Co-authored with Deepika Saluja
The world is going through tough times with the pandemic Covid-19, which has infected over 14,41,128 people and killed 82,992 people in the past 4 months. In India, after receiving cases from international travel (Stage I), the infection is now spreading locally (Stage II) at a faster rate, with the reported number of cases at 5,194 and death toll at 149, as on 8th April, 2020 morning. Although these are hugely underestimated figures, the rate of reported cases and deaths have exponentially increased in a week’s time. Further, not everyone who is asymptomatic to Covid-19 is getting tested, as India doesn’t have sufficient testing kits available along with limited resources in terms of beds, ventilators, health care staff, medical supplies and laboratory strength, among others.
Dreading to enter stage III of community transmission, Prime Minister, Narendra Modi declared a country-wide lockdown for 21 days starting from 25th March, as a preventive measure. The public, as well as private transportation services, have been temporarily suspended to stop population movement across the country and state borders have been sealed. Anticipating shortage in supply of goods as a result of sealed borders and lockdown, people jammed up at nearby grocery stores and supermarkets to stock up their daily supplies, defeating the purpose of physical distancing needed to maintain to contain the spread. Thus, in order to respond to this panic buying and crowding behavior of the public, the government released a list of essential (products and) services that will remain operational during the lockdown, and wherever possible, will be made available at the doorstep.
The release of this list eventually also determined the status of many factories and production units, shutting down the production of items that did not make it to the essentials’ list. Interviews conducted by Bloomberg Quint with owners and officials of various consumer goods companies revealed that their factories and production plants are running at a much-reduced capacity, as low as 10-20% in some cases. This is also related to these plants getting the necessary permissions, required human resources and sufficient raw materials to continue their production processes, all of them have been severely affected by the lockdown and its accompanying restrictions.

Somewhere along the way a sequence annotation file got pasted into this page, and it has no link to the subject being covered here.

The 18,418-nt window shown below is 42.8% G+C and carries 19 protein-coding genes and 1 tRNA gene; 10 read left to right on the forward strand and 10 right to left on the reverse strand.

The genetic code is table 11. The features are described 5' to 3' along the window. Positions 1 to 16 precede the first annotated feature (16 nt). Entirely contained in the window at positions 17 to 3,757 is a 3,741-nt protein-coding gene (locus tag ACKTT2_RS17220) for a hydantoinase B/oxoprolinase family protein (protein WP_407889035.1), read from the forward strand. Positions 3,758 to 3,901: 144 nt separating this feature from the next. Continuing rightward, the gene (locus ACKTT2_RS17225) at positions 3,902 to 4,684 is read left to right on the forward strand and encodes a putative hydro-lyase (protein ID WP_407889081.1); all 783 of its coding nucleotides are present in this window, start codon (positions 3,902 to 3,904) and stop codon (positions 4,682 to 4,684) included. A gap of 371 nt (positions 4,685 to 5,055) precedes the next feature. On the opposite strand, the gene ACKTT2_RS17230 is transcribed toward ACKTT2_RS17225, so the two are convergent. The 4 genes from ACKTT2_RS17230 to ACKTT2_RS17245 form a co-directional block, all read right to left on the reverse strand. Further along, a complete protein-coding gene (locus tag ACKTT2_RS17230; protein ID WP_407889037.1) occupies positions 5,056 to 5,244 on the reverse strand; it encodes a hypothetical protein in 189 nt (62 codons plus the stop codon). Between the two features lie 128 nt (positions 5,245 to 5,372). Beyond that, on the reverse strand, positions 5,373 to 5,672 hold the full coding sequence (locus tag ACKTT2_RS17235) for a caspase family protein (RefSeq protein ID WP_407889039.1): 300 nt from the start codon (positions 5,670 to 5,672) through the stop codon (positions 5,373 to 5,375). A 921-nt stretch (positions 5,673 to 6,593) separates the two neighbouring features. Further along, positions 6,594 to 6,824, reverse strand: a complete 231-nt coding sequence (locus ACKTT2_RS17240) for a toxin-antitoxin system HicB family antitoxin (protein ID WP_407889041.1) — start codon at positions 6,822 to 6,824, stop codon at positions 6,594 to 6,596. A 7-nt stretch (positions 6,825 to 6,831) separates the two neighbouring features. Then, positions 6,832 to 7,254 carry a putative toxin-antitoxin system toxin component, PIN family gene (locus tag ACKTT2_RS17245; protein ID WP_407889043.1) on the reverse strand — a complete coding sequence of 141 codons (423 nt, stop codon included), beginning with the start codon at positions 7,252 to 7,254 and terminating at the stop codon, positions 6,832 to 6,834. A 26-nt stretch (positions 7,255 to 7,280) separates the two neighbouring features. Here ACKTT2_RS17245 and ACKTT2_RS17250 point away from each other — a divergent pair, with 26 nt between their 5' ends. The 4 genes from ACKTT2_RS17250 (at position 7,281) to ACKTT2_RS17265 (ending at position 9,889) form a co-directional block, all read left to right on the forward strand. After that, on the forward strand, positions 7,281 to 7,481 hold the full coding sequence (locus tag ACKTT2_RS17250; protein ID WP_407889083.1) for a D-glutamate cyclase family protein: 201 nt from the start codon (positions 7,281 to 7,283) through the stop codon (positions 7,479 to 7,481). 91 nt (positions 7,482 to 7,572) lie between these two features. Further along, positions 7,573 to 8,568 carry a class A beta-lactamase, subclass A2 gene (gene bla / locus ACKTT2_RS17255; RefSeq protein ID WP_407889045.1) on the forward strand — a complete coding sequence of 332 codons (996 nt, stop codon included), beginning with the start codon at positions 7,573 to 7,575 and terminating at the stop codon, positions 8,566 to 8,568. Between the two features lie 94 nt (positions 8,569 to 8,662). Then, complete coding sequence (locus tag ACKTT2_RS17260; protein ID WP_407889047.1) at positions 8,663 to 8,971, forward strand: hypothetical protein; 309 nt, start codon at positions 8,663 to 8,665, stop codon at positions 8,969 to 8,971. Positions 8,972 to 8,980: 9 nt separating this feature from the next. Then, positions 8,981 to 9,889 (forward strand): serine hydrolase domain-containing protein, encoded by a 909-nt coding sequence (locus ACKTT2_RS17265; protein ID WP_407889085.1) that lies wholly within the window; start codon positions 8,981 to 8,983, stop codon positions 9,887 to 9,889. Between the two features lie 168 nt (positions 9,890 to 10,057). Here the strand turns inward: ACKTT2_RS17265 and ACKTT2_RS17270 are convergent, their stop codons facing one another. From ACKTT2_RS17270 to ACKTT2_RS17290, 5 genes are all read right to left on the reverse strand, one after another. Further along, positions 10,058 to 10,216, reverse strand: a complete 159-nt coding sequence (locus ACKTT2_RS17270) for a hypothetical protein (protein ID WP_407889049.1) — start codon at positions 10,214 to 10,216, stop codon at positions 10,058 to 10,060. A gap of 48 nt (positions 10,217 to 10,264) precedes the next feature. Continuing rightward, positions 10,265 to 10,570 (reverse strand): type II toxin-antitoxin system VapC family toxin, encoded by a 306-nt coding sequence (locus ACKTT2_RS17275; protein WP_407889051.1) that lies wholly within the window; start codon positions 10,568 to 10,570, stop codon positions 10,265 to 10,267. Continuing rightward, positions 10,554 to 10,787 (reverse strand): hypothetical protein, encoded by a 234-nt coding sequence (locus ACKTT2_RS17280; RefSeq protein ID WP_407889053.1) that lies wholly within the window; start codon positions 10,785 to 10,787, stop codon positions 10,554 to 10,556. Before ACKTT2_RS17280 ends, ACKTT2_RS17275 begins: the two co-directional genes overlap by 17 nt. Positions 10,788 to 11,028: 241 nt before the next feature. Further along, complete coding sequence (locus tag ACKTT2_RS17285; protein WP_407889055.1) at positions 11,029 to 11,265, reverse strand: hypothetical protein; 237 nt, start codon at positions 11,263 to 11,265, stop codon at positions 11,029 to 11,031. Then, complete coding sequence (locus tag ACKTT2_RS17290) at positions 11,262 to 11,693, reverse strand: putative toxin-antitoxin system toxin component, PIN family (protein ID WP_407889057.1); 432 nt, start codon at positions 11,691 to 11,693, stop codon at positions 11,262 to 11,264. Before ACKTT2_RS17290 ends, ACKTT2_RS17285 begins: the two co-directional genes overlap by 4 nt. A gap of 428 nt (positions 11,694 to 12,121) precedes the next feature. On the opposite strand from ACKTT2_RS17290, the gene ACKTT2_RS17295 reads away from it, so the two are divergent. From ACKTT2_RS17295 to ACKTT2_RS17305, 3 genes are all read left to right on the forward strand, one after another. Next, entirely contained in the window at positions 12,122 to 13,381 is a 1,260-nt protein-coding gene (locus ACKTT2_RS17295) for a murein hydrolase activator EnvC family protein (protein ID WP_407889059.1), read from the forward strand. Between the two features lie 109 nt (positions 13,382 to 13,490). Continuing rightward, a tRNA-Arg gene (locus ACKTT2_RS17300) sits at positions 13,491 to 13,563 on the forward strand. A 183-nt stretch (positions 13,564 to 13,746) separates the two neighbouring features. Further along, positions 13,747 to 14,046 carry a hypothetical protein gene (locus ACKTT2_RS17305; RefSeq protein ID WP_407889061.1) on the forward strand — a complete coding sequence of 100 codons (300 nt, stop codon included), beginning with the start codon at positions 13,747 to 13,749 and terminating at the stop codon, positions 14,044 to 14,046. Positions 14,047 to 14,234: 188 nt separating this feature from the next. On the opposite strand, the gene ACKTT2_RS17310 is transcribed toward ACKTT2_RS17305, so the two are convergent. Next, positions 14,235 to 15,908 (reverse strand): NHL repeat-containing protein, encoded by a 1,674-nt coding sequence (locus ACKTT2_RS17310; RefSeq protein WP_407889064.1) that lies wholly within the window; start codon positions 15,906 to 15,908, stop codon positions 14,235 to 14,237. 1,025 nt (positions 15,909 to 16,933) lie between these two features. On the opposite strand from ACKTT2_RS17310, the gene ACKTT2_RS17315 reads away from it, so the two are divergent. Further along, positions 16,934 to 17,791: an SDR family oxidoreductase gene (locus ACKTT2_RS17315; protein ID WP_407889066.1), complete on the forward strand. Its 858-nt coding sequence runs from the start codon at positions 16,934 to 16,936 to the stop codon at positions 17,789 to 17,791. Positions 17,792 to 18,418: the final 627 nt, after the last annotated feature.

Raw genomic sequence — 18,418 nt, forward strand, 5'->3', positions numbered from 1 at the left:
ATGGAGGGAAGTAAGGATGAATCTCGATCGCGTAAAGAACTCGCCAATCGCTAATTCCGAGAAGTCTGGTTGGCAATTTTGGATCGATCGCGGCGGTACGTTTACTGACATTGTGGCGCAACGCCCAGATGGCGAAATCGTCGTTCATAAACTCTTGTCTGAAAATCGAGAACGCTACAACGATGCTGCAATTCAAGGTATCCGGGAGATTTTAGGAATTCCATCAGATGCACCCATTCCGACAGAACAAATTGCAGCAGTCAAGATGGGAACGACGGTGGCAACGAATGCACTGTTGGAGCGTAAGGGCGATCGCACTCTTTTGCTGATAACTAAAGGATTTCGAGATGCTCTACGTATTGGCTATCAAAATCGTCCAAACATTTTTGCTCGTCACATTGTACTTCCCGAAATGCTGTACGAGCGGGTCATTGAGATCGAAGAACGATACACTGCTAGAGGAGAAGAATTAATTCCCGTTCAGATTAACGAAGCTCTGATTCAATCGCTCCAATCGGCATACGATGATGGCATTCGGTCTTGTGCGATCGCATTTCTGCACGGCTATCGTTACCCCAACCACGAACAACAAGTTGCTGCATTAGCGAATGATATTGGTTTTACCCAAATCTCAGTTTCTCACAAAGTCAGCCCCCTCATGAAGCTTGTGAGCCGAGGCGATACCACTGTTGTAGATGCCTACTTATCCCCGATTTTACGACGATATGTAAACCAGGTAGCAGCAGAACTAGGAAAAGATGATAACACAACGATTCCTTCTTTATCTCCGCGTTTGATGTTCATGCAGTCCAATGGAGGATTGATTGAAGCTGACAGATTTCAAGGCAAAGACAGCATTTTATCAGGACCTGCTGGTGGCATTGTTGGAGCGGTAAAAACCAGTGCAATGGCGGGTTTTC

Further, a closer look at the essentials’ list for Covid-19 lockdown reflects the absence of hygiene and menstrual products for women, which like other items are expected to run out of stock. As per NFHS 4 data, approximately 56 percent of menstruators in India use hygienic sanitary items, including locally prepared sanitary pads (16%), commercial sanitary pads (42%), and tampons (2%) in combinations. On raising concerns over the absence of sanitary hygiene products, the essentials list has now been expanded to include them along with other sanitation products.
As reported by Bloomberg Quint, it might take 3-4 days to resume the manufacturing of sanitary napkins (although still at reduced capacities to ensure physical distancing), followed by another week or so to ensure supplies in the market. The absence of these items on the essentials’ list in the first place reflects misplaced priorities of the government. This is particularly important when we have community health workers, nurses, doctors (largely women) working at the frontline in long duty hours, providing them access to free menstrual products at their health care centers, become very crucial here.
Further, merely ensuring the supplies of these sanitation products will not be sufficient.
The lockdown has significantly impacted the financial capacities of households, particularly from low-income groups (like migrant workers, daily wage laborers, etc.). Shut down (although temporary) of factories and establishments employing casual and informal labor has resulted in a wave of mass unemployment in the unskilled/less-skilled labor market, leaving them with limited or almost no disposable income.
Scared of dying of hunger than from Covid-19 infection, lakhs of people were observed crossing state borders, ready to walk miles to reach back their native hometowns. For such population groups, the foremost priority would be to feed their families and survive through this crisis, than to focus on hygiene. With limited financial resources, purchasing hygiene-related products would be the last thing on their minds, forcing them (including women) to shift to relatively unhygienic methods of sanitation.
Further, with around 344 million practicing open defecation and more than 163 million people with no access to clean water, it is too tall a call for India’s population to regularly wash their hands and maintain hygiene in their day to day activities, without making any effort on those lines, particularly for the vulnerable groups. For example, open defecation and fetching water for the family from faraway places, expose them to risks of physical attacks, harassment and rapes, more so for ones living in informal settlements, refugee camps, etc.
Thus, ensuring equitable access to clean and safe water and sanitation facilities should equally be on the government’s priority in its fight against Covid-19 spread, not only for India but also for various Lower-and-Middle-Income Countries (LMICs) struggling with water and sanitation crises.
Deepika is a Ph.D. in Public Health Policy from IIM Ahmedabad, India (2018). With an interdisciplinary background through science, management, and policy degrees, her interests span across different areas of public health, humanitarian issues and the environment with a special interest in using the gender and governance lens in all these sectors. Deepika is also the co-founder of Women in Global Health-India Chapter and is currently working as an independent consultant. You can find her on Facebook and LinkedIn.
Featured Image Source: Quartz